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EDUCATING RITA

SCHOOL-BOARD MEMBER RITA MONTERO FOUND HERSELF IN EXPLOSIVE TIMES IN THE SEVENTIES.

And a search of the victims' homes turned up a slew of incriminating evidence, including a wiring diagram for a bomb, batteries that had been taped together and some heavy-gauge wire.

"I cannot accept the idea that the people in the vehicles were innocent victims," says Kirk Long, the former head of the detective division for the Boulder County Sheriff's Department. Long, now a criminal-justice instructor at Arapahoe Community College, recalls that tests showed that in both explosions, the occupants of the cars were in the process of arming the bombs when they went off by mistake.

The day after the second explosion, the 23-year-old Montero tried to bluff her way past security guards posted outside Alcantar's hospital bedroom. According to news reports at the time, she falsely represented herself as Alcantar's sister.

Today, Montero explains she was just trying to get into the heavily guarded hospital to see her injured friend.

"I don't think it was a lie," Montero says. "I felt he was my brother. We called each other carnal and carnala--brother and sister. It wasn't a family thing, but in terms of our relationship as friends, that's how we referred to each other."

The next day, a Colorado state police officer pulled Montero over in what news reports described as a "routine traffic stop." After talking briefly with the patrolman, she jumped in her car and fled toward Boulder on U.S. 36. Police caught and arrested her at the Baseline Road exit. When they searched her car, they found an egg timer in the back, which they said could be used in the manufacture of a homemade bomb.

Montero, whose picture appeared on the front page of the Rocky Mountain News after her arrest, was charged with eluding police and other violations, according to news reports. She later pleaded guilty to speeding, and the other charges were dropped.

Montero says there was nothing sinister about the egg timer. Two weeks before the bombings, she says, she'd been working at a community center for migrant farm workers in Fort Lupton and had met two young boys who were using the timer in a card game they were playing. The boys told her they'd borrowed it from a cook in the town and asked Montero if she would return it for them. Montero agreed, she says, but then neglected to run the errand, and she carried the timer around in her car until the day of her arrest.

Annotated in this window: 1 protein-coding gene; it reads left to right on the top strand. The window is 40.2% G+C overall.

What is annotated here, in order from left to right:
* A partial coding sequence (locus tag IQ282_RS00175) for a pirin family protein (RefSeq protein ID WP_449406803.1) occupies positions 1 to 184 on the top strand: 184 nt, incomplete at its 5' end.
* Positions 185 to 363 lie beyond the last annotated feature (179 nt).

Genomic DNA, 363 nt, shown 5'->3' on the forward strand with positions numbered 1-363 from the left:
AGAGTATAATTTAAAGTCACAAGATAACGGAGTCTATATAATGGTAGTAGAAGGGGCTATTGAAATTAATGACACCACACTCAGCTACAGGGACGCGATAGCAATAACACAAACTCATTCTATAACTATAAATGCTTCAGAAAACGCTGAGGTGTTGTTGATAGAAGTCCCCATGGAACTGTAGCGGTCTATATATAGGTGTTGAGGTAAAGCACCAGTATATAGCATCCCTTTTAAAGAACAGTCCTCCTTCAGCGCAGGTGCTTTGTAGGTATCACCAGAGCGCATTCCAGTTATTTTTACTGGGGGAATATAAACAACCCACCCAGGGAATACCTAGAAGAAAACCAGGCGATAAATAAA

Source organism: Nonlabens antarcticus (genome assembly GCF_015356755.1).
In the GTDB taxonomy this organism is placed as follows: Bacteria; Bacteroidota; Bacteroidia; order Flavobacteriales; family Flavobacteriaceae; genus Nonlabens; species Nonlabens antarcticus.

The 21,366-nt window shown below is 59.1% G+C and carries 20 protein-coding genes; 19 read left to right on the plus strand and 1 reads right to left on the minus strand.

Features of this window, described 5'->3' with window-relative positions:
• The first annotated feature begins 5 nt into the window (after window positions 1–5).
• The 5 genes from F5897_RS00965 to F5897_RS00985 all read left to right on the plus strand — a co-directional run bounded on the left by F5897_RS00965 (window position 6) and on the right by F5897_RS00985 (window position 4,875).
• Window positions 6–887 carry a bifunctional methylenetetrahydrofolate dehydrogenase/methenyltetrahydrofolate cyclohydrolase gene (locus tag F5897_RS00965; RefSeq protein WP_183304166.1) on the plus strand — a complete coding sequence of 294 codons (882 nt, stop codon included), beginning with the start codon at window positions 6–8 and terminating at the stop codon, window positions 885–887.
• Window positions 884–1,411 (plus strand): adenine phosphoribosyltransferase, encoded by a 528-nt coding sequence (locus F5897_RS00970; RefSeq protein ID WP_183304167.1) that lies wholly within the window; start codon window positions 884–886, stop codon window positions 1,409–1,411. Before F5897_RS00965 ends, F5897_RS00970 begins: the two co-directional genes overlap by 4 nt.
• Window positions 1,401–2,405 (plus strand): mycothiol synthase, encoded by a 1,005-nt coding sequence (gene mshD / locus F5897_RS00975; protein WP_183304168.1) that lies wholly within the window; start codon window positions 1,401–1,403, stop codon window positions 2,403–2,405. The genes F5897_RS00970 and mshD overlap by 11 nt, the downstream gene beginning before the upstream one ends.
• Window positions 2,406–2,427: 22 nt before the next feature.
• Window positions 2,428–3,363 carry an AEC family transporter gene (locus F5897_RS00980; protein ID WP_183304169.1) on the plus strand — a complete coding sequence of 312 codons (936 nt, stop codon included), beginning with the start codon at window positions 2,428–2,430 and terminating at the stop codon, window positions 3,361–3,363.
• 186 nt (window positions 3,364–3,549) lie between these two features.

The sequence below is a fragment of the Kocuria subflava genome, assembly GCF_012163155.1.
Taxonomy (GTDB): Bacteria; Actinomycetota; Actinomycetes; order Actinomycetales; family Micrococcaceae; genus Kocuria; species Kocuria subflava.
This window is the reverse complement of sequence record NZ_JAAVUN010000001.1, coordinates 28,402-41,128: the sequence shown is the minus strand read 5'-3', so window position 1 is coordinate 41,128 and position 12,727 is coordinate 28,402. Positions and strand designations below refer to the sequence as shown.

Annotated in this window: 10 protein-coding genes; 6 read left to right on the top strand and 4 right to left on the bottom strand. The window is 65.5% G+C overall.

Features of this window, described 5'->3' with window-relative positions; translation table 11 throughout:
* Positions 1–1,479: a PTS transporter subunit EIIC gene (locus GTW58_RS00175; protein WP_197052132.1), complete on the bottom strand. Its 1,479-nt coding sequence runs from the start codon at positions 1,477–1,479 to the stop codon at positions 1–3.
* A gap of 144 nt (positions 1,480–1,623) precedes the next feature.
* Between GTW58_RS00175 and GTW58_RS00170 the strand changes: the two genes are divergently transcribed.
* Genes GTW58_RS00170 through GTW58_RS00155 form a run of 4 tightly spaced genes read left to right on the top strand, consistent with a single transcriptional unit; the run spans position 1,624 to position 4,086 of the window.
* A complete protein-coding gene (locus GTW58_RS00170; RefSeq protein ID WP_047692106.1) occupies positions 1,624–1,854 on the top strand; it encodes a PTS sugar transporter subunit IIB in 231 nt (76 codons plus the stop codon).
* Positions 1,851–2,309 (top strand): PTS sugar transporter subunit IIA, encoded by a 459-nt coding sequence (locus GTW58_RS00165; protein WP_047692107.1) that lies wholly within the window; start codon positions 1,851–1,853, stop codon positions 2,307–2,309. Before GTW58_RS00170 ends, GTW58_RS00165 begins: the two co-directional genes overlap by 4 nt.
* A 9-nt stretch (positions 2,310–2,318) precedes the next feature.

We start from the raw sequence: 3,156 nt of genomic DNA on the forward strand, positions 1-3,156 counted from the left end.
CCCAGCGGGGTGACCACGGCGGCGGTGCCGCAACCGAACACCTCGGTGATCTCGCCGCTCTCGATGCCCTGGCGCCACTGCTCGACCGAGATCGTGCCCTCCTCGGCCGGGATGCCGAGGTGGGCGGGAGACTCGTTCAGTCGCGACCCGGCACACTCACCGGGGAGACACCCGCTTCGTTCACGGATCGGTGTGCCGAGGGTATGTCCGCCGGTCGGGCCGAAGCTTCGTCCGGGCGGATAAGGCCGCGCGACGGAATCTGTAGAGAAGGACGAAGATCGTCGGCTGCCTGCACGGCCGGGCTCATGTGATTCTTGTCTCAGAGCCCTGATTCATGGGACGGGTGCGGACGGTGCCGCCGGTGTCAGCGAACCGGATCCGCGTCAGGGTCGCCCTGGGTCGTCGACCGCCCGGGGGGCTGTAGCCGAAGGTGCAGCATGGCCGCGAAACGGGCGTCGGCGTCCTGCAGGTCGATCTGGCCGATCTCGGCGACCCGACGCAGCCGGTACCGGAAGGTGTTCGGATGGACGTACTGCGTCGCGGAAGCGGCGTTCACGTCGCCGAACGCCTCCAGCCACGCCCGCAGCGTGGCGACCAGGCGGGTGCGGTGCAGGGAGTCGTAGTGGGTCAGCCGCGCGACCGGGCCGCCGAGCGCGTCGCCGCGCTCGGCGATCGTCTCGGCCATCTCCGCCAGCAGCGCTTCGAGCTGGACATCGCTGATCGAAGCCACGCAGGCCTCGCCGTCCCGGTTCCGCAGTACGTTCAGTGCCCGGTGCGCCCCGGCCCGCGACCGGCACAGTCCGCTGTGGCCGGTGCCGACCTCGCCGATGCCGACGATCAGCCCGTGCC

Authorities launched a massive investigation into the two bombings, which involved investigators from the Boulder police, the Boulder sheriff's department, the CU police and the federal Bureau of Alcohol, Tobacco and Firearms.

"Our best recollection is that we had insufficient evidence to consider filing charges against any living person," says Bill Wise, first assistant district attorney in Boulder. "Any persons that we might have had sufficient evidence to charge were deceased."

Many law enforcement officials involved in the case say they don't remember why Alcantar was never charged in the second bombing, since he was in the station wagon at the time of the blast, gave an allegedly false story to police and had suspicious material recovered from his home. "I don't recall why," Long says. "I just can't give you an answer."

But one source, speaking on condition of anonymity, says authorities had a number of reasons for not bringing any charges against him. Alcantar had already suffered the loss of a limb in the blast, the source says, and the evidence against him was far from ironclad. And authorities worried that a trial in the politically charged case might turn Alcantar into a "martyr," exacerbating already strained relations between whites and Hispanics in the area.

Alcantar could not be reached for comment. But Montero says the fact that he was not arrested shows how flimsy the police theory of the case was. "If they had anything substantial, I think they would have pressed charges," Montero says. "They never did anything."

In July 1974, the U.S. Attorney's Office in Denver convened a federal grand jury to investigate the bombings. Several witnesses, including Montero and the widows of two of the bombing victims, were subpoenaed to testify.

But Montero and the others refused to cooperate with the investigation. Claiming the grand jury probe was an illegal attempt to harass and intimidate Chicanos, they filed suit to block it in U.S. District Court. Joining the suit were UMAS, the Crusade for Justice and a group called the Denver Chicano Liberation Defense Committee. Federico Pena, the future mayor of Denver and now U.S. Secretary of Transportation, was one of the attorneys representing the plaintiffs.

The day the witnesses appeared in court, about 200 Chicano protesters picketed outside the federal courthouse. According to news reports, Montero and the others declined to answer any questions before the grand jury.

Montero says today that the reason she wouldn't cooperate was that the authorities were conducting a one-sided investigation. Police, for instance, never pursued a report that two white men were seen throwing an object into the car destroyed in the second explosion, Montero says.

"People believed--and I was one of them--that we had put a number of other issues in front of them to investigate," Montero says. "They made no attempt to do that. Their focus was entirely on the friends and family of people who were the victims. We weren't going to cooperate with that."

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